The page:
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Centerline 07-01-2003 11:58 AM

Front clips and frame swaps --- More work, less value
Sorry about this but I have to get something off my chest.

I belong to several forums and there are always questions that come up about frame swaps and front clips. Now I know many people wonít agree with me but if you really think about it I hope youíll understand my point.

I donít know who it was that started the ďframe swapĒ craze but thatís just what it is. Itís a fad. Everyone and his brother seem to want to just jump on the bandwagon with little thought of exactly how much work is really involved. Sure it looks simple on the surface but the truth is that the best frame for any vehicle is the one it came with from the factory. People just donít understand the extra work involved and most find that hanging the body and especially the front sheet metal isnít a simple operation and it requires lots of fabrication. The time saved by going to a frame that already has IFS and motor mounts (thatís the argument for doing a frame swap that I hear most often) is usually eaten up by the extra time it takes to adapt everything and make it work. With the availability of aftermarket IFS systems, bolt or weld in cross members with integral motor mounts, bolt in rear suspension kits etc, it hardly seems worth the time and extra work to perform a swap.

Perhaps the most important thing to consider is that in many cases it actually lowers the value of the finished product. There are a couple reasons for this. First if it doesnít fit perfectly and the wheelbase and track width arenít correct it doesnít look right and youíre not going to get top dollar for a car or truck that doesnít look correct. (Just ask anyone that owns a StreetBeast about that one.) Second is the safety issue. Most people wonít pay a huge chunk of change for a vehicle when they donít have a lot of confidence about the quality of its construction. Face it, there are very few shadetree mechanics that can do the type of quality work that most professional shops do. Yes, there are some but most of us (and I include myself in this group) are just shadetrees. We do OK but our stuff canít match up to the average $50,000+ pro built rod in quality or in looks. And when someone is going to fork over big bucks for a street rod someone else built, unless it came from a pro builder or is something extremely special, youíre probably going to have a lot of trouble getting the cash you think itís worth. People just wonít pay as much for a car that has had major structural work done by someone other than a pro.

Front clips are the same way. Not so much because they lower the quality of the vehicle, they do, but for the overall safety aspect. Many clips just donít look right because the track width isnít correct. But the most importantly thereís only one way to properly install a clip, and there are hundreds of ways to screw one up. That said, all clips arenít unsafe by any means. But unless the person doing the cutting and welding is experienced the chances are there will be some misalignment that will find itís way into the process. This may cause tire wear problems or alignment problems or nothing at all. Worst case would be a catastrophic failure at speed on a crowded highway. Way too many inexperienced people jump on the front clip bandwagon without the foggiest idea what theyíre really getting into. It takes one person with a Mig welder one day to install a basic Mustang II IFS on a typical rod but it might take two or three times as long to do a similar clip installation. OK so the Mustang suspension costs you a few bucks Iíll admit that, but with some judicial shopping a basic kit can be had for well under a grand. But by the time you spend the money to rebuild the suspension on the clip, install new brakes and rotors and a new steering box, (we do want to compare apples to apples here) youíve spent two to three times the amount of time and darned near the same money you would have spent on the Mustang or similar kit. If a clip is welded in properly, aligned correctly, and actually has the correct track for the vehicle then youíve about broken even. We havenít even talked about all the extra labor involved in hanging your 40+ year old front sheet metal on that new clip. Youíll need to add several extra hours of labor and fabrication for that as well.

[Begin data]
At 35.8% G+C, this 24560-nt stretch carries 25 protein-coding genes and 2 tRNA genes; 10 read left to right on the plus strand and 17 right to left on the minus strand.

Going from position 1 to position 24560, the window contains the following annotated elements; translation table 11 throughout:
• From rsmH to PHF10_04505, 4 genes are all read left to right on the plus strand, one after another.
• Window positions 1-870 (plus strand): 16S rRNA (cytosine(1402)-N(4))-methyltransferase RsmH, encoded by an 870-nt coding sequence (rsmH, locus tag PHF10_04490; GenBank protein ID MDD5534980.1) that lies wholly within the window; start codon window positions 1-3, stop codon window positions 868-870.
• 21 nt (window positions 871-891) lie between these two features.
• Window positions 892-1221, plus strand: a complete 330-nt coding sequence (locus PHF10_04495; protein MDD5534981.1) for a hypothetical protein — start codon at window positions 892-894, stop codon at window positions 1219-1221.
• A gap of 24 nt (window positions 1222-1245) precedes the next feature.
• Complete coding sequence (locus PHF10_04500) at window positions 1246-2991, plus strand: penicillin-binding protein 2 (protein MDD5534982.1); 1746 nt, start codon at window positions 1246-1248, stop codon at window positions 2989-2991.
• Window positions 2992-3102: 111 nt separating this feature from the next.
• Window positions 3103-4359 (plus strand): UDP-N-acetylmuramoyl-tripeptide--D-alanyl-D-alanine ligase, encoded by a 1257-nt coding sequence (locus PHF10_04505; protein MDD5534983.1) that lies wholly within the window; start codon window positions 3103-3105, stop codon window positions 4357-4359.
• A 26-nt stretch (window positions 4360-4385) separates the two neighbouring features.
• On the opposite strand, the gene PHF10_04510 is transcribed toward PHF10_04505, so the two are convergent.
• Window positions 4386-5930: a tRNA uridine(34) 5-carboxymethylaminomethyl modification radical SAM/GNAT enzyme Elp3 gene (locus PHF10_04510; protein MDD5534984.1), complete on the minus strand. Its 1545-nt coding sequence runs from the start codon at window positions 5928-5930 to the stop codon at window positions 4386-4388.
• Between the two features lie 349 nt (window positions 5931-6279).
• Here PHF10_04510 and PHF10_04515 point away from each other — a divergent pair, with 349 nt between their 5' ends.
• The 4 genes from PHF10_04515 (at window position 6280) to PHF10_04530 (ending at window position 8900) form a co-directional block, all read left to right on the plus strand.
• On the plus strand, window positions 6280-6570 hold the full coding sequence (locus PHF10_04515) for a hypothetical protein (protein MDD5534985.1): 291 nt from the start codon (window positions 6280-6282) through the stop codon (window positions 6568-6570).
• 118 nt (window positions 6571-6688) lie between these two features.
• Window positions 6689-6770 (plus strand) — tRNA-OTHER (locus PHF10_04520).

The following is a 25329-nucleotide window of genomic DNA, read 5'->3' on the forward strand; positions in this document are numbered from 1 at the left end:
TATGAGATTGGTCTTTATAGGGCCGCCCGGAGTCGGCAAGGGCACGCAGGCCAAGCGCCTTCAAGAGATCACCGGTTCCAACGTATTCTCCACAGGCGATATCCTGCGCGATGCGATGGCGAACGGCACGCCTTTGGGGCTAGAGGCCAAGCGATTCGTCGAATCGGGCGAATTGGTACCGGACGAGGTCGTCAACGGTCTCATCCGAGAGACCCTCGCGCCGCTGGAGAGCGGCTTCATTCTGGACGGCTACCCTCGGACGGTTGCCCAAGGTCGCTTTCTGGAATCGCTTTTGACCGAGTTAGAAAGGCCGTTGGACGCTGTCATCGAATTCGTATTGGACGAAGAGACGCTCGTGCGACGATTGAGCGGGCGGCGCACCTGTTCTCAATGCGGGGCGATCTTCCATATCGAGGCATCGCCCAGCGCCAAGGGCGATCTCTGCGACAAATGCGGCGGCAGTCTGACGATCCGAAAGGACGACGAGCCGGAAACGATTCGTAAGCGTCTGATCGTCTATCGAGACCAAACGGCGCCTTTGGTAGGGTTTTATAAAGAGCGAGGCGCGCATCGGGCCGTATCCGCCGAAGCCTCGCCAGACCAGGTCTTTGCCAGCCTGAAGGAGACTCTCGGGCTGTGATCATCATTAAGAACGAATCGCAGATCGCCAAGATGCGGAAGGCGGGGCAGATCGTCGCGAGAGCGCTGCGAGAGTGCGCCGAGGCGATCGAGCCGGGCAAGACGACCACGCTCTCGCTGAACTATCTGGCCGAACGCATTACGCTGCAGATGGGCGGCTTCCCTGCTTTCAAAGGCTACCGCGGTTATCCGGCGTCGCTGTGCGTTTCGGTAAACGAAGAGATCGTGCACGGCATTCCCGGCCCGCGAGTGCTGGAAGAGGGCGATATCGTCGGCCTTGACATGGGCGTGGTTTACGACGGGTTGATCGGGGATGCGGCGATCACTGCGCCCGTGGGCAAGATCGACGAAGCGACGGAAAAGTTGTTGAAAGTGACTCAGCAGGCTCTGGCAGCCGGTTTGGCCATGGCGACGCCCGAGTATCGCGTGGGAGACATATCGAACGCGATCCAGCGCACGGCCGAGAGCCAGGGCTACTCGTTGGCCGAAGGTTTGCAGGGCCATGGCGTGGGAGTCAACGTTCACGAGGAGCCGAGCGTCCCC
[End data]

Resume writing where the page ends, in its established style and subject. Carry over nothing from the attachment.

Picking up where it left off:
Bottom line is that as far as I can see there are only two reasons to ever consider a frame swap or clip installation. One is if the previous owner has hacked up the stock frame to the point that it is unusable or unsafe and second if the stock frame has been damaged beyond repair due to an accident or rust.

Like I said I know a lot of you wonít agree with me but your opinions are, as always, welcome. :mwink:


troy-curt 07-01-2003 12:49 PM

It`s called customizing,Or hotrodding.

Individuality, from model Ts to 2003s.


TurboS10 07-01-2003 03:09 PM

Well, I certainly have some opinions.

First is cost. I did a hybred frame swap on my 57 chevy truck. I had less than $300 in the whole frame with new power brakes, power steering, rearend. I could not have bought even the cross member for that. Not to mention everything else. Also, I used the coil spring rear suspension which not only performs better, but rides better. I was able to reuse all the mounts off of the old frame and just relocate them to the new frame and remove the new frames existing mounts. The bed bolted directly on with no modification.

As for the track width, it was off by about 1 inch on each side. All that is neede to correct it is a set of wheels with proper back spacing, which cont cost any more than any other custom wheels. Track length was perfect.

As for saftey, I dont see any issues since I used all oem parts just partially rearranged.

There is a picture of the truck in my album at the track on a launch. Take a look.